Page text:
Ferentz reacts to win No. 144

After Saturday's 33-7 win over Northern Illinois, Iowa head coach Kirk Ferentz surpassed Hayden Fry as the program's winningest head coach.


Adam Hensley, Pregame Editor


Just like that, Kirk Ferentz is the coach with the most victories in Hawkeye football history.

Iowa’s 33-7 victory over Northern Illinois on Sept. 1 propelled Ferentz over predecessor Hayden Fry, giving the coach 144 victories.

“I would have been perfectly fine if we did this a couple years ago,” Ferentz joked. “That’s not the way it went. Whomever we played [Sept. 1], the goal was to win and get the season started. Sometime, if I ever retire, at the retirement dinner — which I probably won’t show up at — they can talk about all this stuff. Right now, I acknowledge what’s happened historically. It’s really a great thing. Broader picture, I think it’s a great commentary on Iowa.”

It wasn’t easy, however; the Huskies kept things close for the entire first half, but in the end, Ferentz and Company ground out the win in typical Ferentz fashion.

Much like how he attributes a quality win, Ferentz said he didn’t deserve full credit for setting the record.

“It’s a big picture. I know it’s cliché, and most clichés are true, though, in football, but it’s all about a collective effort,” he said.

There’s no system to winning and setting records, as Ferentz said. When he accepted the head-coach gig, he didn’t foresee anything resembling what he has accomplished.

“There’s a lot of luck involved. Everything’s pretty much in my whole career happened by chance,” he said. “I swear to God it has. I’ve never had a master plan or a list of things I was trying to accomplish. The commonality has been I’ve been around really good people.”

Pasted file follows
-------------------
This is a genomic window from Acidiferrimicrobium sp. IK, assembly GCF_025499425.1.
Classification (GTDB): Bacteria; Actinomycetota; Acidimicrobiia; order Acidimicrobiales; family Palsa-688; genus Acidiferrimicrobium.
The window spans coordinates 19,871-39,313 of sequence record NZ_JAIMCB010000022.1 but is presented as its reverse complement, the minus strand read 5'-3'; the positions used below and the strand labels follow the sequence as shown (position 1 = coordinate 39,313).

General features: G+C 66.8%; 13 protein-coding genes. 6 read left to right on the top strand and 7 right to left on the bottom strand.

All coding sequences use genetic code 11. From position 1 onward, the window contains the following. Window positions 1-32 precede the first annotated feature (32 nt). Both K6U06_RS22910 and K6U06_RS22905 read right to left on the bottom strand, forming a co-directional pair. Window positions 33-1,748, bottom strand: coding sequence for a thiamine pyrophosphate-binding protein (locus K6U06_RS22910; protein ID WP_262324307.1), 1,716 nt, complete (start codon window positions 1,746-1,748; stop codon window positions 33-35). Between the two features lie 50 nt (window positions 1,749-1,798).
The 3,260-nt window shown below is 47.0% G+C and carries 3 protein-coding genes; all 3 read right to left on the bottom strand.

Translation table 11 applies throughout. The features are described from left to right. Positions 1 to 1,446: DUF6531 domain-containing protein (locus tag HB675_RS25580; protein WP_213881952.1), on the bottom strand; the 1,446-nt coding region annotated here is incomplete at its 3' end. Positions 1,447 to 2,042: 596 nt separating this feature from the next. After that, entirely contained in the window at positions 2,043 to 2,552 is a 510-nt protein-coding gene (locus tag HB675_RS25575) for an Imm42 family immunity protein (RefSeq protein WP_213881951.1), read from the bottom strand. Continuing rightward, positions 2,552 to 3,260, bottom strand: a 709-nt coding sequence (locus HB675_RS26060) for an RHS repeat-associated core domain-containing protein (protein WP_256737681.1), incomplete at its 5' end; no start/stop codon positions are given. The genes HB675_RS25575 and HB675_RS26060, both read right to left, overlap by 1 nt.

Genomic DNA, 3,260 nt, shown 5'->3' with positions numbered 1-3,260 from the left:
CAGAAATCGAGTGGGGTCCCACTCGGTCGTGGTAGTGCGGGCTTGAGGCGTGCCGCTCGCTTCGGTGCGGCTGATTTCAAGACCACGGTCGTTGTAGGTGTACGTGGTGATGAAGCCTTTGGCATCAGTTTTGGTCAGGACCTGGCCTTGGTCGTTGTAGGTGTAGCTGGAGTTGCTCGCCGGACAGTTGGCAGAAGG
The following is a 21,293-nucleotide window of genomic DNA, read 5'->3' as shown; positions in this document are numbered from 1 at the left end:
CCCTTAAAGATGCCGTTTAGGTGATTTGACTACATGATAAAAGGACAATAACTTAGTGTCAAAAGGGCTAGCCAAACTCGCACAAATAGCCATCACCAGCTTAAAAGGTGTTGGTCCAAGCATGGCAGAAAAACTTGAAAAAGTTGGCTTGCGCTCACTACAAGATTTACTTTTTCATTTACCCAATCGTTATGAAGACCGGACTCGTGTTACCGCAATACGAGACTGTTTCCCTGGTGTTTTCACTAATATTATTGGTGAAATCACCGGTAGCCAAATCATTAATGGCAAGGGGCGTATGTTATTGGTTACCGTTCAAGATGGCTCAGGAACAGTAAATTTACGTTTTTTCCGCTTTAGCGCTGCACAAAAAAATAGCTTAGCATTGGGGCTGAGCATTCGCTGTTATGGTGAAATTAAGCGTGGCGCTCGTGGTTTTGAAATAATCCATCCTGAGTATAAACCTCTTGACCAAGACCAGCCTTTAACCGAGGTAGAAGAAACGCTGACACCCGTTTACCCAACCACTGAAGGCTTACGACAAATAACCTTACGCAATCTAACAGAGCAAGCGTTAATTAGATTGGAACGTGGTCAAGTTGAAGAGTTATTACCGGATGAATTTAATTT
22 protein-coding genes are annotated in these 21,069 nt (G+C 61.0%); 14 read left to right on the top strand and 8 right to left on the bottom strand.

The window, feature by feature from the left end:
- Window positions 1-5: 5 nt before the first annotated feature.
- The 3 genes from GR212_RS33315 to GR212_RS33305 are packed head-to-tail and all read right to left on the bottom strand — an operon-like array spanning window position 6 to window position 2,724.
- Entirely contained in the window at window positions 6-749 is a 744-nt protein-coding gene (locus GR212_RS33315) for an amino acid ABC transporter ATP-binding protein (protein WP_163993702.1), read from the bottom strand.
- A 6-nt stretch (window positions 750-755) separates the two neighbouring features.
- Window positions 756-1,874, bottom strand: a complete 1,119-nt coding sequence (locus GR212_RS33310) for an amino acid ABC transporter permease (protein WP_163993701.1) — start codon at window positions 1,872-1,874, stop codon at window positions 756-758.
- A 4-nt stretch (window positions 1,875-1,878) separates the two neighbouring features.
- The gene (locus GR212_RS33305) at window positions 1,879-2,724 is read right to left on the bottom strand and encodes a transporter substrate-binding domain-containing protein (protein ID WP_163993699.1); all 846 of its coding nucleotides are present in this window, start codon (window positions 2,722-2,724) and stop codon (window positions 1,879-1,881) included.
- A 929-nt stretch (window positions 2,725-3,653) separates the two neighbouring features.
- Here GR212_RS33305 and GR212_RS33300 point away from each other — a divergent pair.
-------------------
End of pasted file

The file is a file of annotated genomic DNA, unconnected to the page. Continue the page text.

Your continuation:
Ferentz’s record-setting win came against the team he started it all against; his first victory as the Hawkeye head coach came in 1999 in a 24-0 win over the Huskies.

The Hawkeye players seemed to be more thrilled (at least publicly) than Ferentz about the record-setting win, and they were grateful for the opportunity to play under the legendary coach.


Parker Hesse: “It’s a tremendous honor for all of us players to be here for Coach Ferentz’s history win. We respect the opportunity we have to play for such a high-character guy who really cares about his players and who we are as people. The team will remember this win forever.”

Levi Paulsen: “After the game, it was really special. Our head coach was crying. I was starting to tear up. Brian Ferentz was crying. Quarterbacks, running backs, tight ends — the whole nine yards — everybody was crying just because everybody realizes the University of Iowa is a special place. The culture that Coach Ferentz has built and sustained over time is just second to none.”

A.J. Epenesa: “It’s a huge honor for all of us to say we’ve played for Coach Ferentz in the 20 years he’s [been] here. We’re all connected to 20 years of Iowa Hawkeyes.”


Many had wondered what Fry would say. The former coach was not doing interviews, but Ferentz said he and Fry were able to able to talk on Aug. 30 and discuss what was to come.

“He’s great,” Ferentz said. “Still telling the same bad jokes. He sounded great, and I think we’re all sharing this … I know he wanted [the record] to stay in the family. I’m thrilled that we can keep it going.”

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